The RIA specifically considered the impact on businesses with fewer than 50 employees. It identified that impact on small businesses (i.e. those with fewer
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than 50 employees) will be limited overall by the fact that few such businesses run defined benefit pension schemes, and so are unlikely to be affected by the pension protection levy. The RIA estimates that less than 2.2 per cent. of the total cost of the Pension Protection Fund would be met by small businesses.
Responsibility for consulting on and setting the level of the pension protection levy rests with the board of the Pension Protection Fund. Following 17 weeks of consultation two consultation documents were produced plus one update. The aim was to strike a balance between affordability and security. Representatives from small business were consulted as part of the process. This all resulted in a report on 16 December 2005, including an estimate of the pension protection levy amount. This is available on the Pension Protection Fund's website.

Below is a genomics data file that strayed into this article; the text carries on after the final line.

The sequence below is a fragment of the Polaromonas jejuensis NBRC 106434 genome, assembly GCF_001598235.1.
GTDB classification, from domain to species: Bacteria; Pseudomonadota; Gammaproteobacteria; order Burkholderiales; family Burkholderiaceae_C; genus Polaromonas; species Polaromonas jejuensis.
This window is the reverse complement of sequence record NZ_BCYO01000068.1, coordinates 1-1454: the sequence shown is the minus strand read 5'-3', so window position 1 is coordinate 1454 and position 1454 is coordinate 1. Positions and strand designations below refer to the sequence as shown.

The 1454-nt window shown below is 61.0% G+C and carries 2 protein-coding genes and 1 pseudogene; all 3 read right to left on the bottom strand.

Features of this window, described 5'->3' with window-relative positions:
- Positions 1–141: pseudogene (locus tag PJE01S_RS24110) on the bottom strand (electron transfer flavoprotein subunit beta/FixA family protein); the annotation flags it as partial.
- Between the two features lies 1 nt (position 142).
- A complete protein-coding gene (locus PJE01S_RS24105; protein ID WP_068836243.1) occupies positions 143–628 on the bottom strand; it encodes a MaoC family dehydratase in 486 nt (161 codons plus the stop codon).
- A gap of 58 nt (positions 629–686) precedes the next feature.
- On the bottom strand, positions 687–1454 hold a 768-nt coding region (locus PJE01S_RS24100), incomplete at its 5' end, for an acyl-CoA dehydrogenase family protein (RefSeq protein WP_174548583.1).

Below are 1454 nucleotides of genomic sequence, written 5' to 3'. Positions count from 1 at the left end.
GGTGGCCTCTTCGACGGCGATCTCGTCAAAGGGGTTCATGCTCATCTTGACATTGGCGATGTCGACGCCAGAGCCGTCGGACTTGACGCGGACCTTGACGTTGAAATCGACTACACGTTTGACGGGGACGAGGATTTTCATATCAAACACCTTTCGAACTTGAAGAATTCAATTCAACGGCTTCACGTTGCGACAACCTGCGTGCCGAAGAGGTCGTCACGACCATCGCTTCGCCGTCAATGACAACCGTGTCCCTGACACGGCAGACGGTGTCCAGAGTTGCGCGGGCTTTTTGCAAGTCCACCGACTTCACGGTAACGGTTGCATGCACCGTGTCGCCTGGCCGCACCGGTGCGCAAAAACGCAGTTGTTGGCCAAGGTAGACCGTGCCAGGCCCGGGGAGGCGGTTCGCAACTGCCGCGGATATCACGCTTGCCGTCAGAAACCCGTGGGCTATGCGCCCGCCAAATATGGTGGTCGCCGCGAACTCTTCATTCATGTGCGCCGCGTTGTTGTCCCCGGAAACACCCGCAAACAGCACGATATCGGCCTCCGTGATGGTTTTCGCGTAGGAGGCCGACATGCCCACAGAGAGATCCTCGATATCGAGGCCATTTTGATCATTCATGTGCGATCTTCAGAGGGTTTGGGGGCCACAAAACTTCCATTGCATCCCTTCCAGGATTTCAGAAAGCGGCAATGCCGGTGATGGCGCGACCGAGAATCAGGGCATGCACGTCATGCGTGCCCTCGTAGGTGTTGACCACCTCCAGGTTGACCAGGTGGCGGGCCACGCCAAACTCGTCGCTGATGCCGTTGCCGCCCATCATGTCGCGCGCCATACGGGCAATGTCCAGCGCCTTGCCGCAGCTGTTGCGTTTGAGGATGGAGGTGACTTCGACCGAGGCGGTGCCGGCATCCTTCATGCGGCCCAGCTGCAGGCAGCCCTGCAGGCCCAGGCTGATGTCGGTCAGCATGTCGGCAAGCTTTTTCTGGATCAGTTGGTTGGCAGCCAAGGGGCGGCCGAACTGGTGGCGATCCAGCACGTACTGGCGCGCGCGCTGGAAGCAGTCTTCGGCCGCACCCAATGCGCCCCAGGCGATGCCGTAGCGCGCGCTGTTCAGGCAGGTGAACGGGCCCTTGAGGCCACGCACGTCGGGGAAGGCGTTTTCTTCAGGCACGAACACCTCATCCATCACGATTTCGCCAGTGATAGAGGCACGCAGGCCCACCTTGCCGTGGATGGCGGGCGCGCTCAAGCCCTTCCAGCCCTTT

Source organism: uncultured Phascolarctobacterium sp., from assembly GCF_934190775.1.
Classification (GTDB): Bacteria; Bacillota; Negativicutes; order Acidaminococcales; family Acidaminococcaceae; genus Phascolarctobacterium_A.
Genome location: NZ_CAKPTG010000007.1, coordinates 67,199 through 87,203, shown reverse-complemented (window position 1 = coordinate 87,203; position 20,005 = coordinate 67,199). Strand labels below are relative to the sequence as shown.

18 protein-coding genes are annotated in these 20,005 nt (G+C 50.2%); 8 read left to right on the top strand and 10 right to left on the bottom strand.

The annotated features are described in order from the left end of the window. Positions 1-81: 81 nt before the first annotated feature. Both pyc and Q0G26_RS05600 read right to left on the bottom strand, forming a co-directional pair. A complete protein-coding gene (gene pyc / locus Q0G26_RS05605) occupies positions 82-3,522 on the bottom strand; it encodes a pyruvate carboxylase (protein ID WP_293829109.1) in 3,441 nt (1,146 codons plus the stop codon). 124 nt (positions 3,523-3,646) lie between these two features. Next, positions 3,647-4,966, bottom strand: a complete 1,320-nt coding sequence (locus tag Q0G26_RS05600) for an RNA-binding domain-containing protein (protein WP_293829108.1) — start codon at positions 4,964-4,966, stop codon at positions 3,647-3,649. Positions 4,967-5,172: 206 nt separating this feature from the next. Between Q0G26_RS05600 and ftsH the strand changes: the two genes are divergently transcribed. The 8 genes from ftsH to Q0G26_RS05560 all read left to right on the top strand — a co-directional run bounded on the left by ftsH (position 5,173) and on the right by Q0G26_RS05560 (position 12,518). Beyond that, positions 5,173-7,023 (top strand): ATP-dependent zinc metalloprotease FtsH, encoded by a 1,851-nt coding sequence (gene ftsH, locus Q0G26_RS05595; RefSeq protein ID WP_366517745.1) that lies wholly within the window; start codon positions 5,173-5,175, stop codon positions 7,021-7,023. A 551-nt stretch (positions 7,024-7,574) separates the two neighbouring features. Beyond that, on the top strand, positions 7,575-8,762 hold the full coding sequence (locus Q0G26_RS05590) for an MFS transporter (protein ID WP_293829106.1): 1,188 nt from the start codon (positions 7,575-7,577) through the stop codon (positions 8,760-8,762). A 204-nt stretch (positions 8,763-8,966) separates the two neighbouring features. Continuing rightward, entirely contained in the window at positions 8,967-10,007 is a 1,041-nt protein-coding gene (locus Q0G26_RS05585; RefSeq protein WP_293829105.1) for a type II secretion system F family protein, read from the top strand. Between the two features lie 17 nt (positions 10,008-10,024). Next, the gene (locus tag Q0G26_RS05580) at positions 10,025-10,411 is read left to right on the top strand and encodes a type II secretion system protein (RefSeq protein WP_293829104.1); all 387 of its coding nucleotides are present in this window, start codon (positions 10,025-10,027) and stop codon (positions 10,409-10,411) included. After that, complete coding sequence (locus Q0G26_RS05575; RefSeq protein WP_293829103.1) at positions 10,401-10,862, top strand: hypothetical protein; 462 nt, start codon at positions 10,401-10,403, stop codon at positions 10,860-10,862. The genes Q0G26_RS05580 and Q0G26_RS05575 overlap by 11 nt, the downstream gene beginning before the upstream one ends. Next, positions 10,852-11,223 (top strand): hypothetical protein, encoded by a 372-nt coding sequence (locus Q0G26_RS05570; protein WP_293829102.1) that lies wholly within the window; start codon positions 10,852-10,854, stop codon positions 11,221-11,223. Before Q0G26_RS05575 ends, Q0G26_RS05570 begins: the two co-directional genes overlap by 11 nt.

Mr. Timms: Information in the following table was provided by the Pensions Regulator and shows the number of schemes that are currently in the process of winding up and the number of schemes that have wound up, for each year since 2 April 1997.
|Scheme status winding up||Scheme status wound up|
|Effective date scheme status was changed on register||Number of schemes||Total membership||Number of schemes||Total membership|
|2 April 1997 to 31 March 1998||57||2,648||8,248||54,439|
|1 April 1998 to 31 March 1999||128||4,118||7,708||71,351|
|1 April 1999 to 31 March 2000||2,909||52,051||8,462||64,608|
|1 April 2000 to 31 March 2001||1,035||29,760||6,720||65,510|
|1 April 2001 to 31 March 2002||1,443||43,015||5,822||128,060|
|1 April 2002 to 31 March 2003||1,129||54,528||6,250||145,039|
|1 April 2003 to 31 March 2004||1,171||51,549||6,316||127,839|
|1 April 2004 to 31 March 2005||564||59,767||4,328||78,878|